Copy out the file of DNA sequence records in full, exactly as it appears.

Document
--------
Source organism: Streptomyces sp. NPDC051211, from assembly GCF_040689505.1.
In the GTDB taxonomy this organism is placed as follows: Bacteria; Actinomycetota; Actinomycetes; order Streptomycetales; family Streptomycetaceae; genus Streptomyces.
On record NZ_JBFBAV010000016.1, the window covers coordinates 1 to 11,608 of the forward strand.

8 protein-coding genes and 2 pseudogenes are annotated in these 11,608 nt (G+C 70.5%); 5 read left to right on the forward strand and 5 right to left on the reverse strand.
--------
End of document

Source organism: Streptomyces sp. NPDC051211, from assembly GCF_040689505.1.
In the GTDB taxonomy this organism is placed as follows: Bacteria; Actinomycetota; Actinomycetes; order Streptomycetales; family Streptomycetaceae; genus Streptomyces.
On record NZ_JBFBAV010000016.1, the window covers coordinates 1 to 11,608 of the forward strand.

8 protein-coding genes and 2 pseudogenes are annotated in these 11,608 nt (G+C 70.5%); 5 read left to right on the forward strand and 5 right to left on the reverse strand.